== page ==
The simplest RPA bots can be created by recording the clicks and keystrokes as a user interacts with an app. When problems emerge, a user can simply watch how the bot is connecting with the app and identify the steps that need to be fine-tuned.
In practice, these basic recordings often serve as a template for building more robust bots that can adapt to changes in screen size, layout or workflows. More sophisticated RPA tools use machine vision to interpret the icons and layout on the screen and make adjustments accordingly.
In other RPA implementations, process mining and task mining tools are used to automatically capture business process workflows that serve as starting templates for RPA automations. The process mining can analyze the logs of ERP and CRM applications, for example, to automatically generate a map of common enterprise processes. Task mining tools use a locally running app with machine vision to capture a user's interactions across multiple apps. All the major RPA vendors are starting to develop these kinds of process mining integrations.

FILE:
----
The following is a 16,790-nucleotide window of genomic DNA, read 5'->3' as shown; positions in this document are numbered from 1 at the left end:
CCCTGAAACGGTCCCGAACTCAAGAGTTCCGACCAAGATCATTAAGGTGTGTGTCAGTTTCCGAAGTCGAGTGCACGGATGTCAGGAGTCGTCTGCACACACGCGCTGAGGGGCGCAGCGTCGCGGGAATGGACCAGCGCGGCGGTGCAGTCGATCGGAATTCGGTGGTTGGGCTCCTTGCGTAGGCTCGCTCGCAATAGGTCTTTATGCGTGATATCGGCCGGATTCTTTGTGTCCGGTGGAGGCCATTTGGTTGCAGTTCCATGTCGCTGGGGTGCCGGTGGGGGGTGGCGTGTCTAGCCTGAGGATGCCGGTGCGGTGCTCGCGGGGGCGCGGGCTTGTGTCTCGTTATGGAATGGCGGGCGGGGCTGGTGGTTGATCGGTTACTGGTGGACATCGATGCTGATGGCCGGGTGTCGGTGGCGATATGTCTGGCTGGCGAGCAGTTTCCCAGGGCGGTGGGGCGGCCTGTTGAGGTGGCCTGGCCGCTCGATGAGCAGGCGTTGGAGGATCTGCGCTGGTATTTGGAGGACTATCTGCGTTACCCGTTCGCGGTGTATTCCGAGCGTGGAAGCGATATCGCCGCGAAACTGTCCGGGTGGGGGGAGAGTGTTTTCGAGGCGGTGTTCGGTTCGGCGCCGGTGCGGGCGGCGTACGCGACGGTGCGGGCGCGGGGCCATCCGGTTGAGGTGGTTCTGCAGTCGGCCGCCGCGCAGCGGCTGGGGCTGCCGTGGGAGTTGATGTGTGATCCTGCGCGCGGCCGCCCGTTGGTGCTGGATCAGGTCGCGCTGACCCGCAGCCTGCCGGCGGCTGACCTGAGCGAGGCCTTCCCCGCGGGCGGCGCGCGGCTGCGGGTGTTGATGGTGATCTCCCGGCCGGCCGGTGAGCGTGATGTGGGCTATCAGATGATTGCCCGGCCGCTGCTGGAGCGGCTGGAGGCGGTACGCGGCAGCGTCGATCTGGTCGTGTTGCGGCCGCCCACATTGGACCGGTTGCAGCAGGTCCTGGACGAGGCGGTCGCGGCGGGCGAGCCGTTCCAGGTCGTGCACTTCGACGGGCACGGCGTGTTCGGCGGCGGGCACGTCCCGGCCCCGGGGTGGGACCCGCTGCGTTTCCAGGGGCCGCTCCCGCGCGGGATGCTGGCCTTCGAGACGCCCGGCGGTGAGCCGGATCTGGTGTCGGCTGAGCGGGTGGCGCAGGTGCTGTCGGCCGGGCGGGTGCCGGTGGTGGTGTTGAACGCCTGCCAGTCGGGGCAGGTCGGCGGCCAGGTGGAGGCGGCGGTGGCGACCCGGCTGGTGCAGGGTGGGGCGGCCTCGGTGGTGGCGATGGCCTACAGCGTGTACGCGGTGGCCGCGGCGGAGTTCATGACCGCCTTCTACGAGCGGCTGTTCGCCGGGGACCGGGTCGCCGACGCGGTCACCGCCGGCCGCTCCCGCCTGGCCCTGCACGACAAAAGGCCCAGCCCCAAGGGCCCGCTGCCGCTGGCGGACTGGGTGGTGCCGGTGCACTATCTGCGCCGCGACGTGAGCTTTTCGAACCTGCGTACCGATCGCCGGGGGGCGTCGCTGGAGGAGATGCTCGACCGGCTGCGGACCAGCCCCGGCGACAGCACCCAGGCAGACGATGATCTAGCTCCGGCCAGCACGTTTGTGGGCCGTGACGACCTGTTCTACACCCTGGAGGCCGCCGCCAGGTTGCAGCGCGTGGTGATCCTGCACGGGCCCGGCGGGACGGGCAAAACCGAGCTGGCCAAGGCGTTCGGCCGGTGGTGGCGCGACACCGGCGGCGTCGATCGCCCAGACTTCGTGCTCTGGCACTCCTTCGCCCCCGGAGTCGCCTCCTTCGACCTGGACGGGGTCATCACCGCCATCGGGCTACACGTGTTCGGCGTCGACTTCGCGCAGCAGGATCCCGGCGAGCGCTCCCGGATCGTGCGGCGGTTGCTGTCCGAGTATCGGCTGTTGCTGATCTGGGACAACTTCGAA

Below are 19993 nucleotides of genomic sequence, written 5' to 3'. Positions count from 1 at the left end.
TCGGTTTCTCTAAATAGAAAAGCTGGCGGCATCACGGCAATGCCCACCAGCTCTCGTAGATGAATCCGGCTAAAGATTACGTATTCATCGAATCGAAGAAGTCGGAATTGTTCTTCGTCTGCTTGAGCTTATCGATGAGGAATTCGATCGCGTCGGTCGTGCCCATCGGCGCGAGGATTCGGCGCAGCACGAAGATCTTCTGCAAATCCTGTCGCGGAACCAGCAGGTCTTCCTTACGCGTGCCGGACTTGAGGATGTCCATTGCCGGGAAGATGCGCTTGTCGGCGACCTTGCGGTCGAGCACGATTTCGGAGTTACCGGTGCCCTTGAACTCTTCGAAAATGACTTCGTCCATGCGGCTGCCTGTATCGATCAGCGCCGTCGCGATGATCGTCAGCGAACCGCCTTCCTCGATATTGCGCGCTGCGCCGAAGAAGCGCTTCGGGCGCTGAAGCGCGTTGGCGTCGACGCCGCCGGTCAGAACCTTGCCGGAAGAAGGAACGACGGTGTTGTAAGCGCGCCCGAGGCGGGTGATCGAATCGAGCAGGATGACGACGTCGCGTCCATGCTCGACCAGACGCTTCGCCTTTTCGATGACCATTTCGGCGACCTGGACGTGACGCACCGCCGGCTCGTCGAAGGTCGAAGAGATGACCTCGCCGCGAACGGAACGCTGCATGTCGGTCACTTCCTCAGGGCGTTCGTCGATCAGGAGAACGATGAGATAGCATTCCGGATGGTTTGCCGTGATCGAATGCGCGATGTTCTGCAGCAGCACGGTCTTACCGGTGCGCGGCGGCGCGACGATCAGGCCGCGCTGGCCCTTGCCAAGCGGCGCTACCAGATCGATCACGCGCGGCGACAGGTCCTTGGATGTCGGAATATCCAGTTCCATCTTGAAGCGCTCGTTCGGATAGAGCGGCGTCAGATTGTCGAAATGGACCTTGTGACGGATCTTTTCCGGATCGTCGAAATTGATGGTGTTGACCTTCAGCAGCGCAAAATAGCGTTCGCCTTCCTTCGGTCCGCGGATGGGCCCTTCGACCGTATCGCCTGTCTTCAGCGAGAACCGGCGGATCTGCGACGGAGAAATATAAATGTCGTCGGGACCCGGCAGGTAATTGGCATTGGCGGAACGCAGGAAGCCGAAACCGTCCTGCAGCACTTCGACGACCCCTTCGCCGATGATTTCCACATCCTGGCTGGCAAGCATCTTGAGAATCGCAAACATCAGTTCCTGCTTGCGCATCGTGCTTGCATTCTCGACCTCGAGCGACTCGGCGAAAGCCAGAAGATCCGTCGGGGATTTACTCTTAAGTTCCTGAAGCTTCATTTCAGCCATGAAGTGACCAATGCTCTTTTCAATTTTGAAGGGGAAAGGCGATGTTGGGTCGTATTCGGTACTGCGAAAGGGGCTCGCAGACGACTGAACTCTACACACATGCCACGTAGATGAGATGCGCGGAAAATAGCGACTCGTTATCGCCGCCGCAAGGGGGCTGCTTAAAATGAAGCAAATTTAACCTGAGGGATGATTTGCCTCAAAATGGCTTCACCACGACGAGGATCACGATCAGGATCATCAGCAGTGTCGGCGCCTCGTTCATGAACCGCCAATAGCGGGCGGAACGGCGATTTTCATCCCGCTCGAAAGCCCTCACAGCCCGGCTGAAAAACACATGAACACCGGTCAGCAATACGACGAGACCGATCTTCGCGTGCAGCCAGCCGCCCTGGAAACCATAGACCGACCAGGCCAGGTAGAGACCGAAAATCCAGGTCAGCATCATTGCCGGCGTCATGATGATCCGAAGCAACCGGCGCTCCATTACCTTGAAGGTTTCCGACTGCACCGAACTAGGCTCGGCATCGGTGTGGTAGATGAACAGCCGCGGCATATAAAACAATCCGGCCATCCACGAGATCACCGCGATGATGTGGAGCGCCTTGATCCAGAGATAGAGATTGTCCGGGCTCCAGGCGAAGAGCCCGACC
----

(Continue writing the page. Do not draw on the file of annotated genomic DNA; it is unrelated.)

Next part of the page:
RPA tools can also be connected to AI modules that have capabilities like OCR, machine vision, natural langue understanding or decision engines, resulting in what is called intelligent process automation. These capabilities are sometimes packaged into cognitive automation modules designed to support best practices for a particular industry or business process.
Who Is Using RPA?
RPA is used in most industries, particularly those that include repetitive tasks such as insurance, banking, finance, healthcare and telecommunications. Some of the top applications of RPA include the following: